“Wyoming is being targeted by this (Biden) administration. Our Conservatives are being targeted by this government. Our industries are being targeted by this government,” she said. “When you start thinking about the rules and regulations and the things that they’ve passed, it starts to open your eyes to the fact that we’re going to have to fight back with everything we have.”

Wyoming Governor Mark Gordon (R) drew a red line with Washington DC's increasingly expansive powers it holds through the Bureau of Land Management and Environmental Protection Agency to shut down Wyoming's coal industry.  He told the annual meeting of the Wyoming Mining Association in Cody, Wyoming, that he is prepared to fight in court over the Biden administration's decarbonization strategy.
Wyoming Governor Mark Gordon (R) drew a red line with Washington DC’s increasingly expansive powers it holds through the Bureau of Land Management and Environmental Protection Agency to shut down Wyoming’s coal industry. He told the annual meeting of the Wyoming Mining Association in Cody, Wyoming, that he is prepared to fight in court over the Biden administration’s decarbonization strategy. (Pat Maio, Cowboy State Daily)

Riled up

Gordon’s government kicked things off earlier Friday by taking the first step toward finding a major law firm go on the attack with the EPA about the proposed rule that could result in the retirement of Wyoming-based power plants. The EPA rule could derail the state’s efforts to boost investments in carbon-capture equipment at power plants to reduce toxic air emissions. The equipment is needed to extend the life of the power stations.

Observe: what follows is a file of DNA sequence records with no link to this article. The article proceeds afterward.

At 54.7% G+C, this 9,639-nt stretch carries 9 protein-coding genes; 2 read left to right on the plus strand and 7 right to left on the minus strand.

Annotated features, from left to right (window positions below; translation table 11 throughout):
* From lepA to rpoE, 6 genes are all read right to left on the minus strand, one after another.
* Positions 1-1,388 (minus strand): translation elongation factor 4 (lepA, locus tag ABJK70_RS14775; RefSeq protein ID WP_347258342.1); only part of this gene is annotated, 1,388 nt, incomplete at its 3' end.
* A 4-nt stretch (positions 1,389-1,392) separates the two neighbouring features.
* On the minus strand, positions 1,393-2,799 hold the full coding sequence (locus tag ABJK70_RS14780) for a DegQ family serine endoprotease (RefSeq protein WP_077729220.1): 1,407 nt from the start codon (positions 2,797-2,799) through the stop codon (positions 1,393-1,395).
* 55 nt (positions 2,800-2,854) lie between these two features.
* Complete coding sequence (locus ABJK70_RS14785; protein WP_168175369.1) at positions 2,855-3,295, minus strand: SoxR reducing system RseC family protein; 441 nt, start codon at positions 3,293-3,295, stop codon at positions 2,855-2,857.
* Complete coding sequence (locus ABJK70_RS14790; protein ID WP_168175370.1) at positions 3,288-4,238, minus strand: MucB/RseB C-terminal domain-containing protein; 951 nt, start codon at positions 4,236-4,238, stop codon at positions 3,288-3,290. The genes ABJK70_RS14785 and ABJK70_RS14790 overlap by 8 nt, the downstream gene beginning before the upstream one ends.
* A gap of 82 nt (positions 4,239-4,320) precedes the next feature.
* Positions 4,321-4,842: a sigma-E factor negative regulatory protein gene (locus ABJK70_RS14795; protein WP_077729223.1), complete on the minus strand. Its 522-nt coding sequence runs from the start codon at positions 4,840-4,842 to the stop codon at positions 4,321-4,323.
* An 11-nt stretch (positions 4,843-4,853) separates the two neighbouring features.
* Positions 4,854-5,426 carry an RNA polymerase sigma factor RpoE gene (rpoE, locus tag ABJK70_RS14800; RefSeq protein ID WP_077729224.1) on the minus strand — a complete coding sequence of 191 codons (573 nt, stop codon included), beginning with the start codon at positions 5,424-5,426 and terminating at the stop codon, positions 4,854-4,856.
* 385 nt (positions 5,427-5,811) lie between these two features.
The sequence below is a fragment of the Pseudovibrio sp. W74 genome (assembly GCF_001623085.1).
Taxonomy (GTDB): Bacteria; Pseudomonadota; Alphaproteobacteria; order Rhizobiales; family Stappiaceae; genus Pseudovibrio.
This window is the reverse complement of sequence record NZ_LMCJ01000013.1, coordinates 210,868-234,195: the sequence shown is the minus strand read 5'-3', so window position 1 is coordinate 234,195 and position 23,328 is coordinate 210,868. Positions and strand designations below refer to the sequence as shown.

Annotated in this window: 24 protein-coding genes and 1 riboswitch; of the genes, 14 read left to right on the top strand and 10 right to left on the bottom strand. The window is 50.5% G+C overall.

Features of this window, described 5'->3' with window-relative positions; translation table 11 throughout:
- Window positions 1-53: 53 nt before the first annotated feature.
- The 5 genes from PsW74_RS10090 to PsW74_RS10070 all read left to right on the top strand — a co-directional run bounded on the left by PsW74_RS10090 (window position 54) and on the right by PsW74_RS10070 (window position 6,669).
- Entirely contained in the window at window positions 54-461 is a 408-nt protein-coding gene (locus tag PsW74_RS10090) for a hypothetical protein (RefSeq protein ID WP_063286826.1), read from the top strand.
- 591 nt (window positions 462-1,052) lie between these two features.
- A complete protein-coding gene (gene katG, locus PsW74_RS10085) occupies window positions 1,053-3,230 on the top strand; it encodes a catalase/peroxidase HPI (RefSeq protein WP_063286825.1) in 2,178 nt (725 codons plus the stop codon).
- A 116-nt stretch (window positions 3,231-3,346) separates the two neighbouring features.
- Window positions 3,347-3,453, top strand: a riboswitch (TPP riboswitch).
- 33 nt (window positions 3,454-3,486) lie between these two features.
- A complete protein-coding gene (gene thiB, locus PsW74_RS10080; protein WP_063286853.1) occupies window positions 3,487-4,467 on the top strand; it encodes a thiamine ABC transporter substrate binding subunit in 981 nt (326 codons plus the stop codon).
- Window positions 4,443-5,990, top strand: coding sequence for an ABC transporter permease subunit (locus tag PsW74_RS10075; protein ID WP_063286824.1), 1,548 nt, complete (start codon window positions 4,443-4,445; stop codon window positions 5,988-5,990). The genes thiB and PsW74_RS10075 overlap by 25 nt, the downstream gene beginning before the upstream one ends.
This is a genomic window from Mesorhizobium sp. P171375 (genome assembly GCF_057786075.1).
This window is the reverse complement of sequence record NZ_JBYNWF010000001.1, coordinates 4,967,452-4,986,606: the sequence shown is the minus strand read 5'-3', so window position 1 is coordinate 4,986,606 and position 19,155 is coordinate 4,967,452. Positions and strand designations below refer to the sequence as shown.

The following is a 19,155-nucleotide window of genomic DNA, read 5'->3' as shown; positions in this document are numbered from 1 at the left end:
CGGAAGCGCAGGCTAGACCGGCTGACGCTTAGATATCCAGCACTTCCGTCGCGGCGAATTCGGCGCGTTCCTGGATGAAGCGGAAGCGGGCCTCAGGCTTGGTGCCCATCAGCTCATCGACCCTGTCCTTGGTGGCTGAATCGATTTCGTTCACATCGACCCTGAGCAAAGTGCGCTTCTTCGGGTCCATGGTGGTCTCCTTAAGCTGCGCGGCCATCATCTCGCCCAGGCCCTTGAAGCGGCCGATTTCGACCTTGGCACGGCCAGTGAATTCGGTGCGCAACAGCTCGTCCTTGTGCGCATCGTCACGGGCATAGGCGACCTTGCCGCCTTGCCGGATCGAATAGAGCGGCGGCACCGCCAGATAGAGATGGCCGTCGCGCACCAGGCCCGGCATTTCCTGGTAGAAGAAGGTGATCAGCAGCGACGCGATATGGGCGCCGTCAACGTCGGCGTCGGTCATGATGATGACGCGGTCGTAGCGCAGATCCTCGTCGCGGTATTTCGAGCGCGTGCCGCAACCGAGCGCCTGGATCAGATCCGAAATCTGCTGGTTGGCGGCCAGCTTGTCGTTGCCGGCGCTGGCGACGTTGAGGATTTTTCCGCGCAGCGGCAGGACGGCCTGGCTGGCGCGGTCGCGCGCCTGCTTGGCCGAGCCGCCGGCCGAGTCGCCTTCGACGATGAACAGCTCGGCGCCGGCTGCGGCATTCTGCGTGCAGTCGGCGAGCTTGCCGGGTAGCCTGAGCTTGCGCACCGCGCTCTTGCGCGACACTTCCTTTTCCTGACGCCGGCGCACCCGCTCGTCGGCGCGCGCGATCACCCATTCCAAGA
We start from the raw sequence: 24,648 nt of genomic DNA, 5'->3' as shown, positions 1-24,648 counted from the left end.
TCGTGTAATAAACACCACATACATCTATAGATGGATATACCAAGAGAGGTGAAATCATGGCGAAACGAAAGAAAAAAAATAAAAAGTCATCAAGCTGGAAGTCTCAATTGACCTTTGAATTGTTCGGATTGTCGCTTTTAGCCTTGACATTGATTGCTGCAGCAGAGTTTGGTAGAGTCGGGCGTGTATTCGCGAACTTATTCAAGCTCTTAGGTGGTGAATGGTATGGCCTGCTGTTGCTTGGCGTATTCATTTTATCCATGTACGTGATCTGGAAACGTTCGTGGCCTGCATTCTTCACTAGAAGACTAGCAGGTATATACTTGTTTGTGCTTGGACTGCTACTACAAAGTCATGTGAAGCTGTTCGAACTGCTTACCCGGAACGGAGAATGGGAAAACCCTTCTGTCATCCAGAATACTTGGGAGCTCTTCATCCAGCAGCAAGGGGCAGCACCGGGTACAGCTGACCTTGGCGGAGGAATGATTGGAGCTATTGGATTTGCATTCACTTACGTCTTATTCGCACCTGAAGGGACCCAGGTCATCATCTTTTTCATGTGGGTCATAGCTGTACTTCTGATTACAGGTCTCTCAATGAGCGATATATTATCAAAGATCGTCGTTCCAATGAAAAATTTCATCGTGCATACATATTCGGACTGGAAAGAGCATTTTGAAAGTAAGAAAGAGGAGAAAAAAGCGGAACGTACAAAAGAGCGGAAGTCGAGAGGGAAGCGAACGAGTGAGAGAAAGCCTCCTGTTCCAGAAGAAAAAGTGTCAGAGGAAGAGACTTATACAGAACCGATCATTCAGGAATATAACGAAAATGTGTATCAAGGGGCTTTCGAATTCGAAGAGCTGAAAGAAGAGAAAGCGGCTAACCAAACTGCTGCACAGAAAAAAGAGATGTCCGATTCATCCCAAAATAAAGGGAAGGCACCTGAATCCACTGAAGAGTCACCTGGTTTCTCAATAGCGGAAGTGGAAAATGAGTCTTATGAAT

“This (Biden) administration has a purpose and they missed it. They completely missed it,” Gordon said. “Their goal is to figure out how to move this country forward, and they’ve made all these decisions about what we’re going to do to get there, but they’ve fallen far short of what it’s going to take to get us to the destination of to make this country as strong and independent as we have always been.”

Gordon said he is prepared to fight in court over the Biden administration’s decarbonization strategy.

As of early 2024, Wyoming was involved in about 33 lawsuits challenging the government’s efforts to rid the world of fossil fuels, Gordon said.

“This administration has gone all out and thrown everything at the wall, hoping that some of it will stick,” he said. “We are now approaching 60 lawsuits that we are participating in or leading to ensure that our country can stand on its own two feet.”

Gordon said he recently spoke with BLM Director Tracy Stone-Manning about land policies emanating from Washington that are negatively impacting Wyoming.

‘She said, ‘Mark, I think you can relax. I think we’ve done everything,” said Gordon, paraphrasing her conversation that all the “big, important things for Wyoming are out of the way.”

Stunning

He said his jaw dropped at her arrogant observation that everything is going well.

“I said, ‘Maybe you meant to say you’ve done everything you can with Wyoming, and you can’t think of anything else to throw at us,’” he said. “Where this leaves us at this point is that we will continue to help advance Wyoming’s interests in whatever way we can, which are entirely tied to what the mining industry can bring to the state.”

Pat Maio can be reached at [email protected].

Back To Top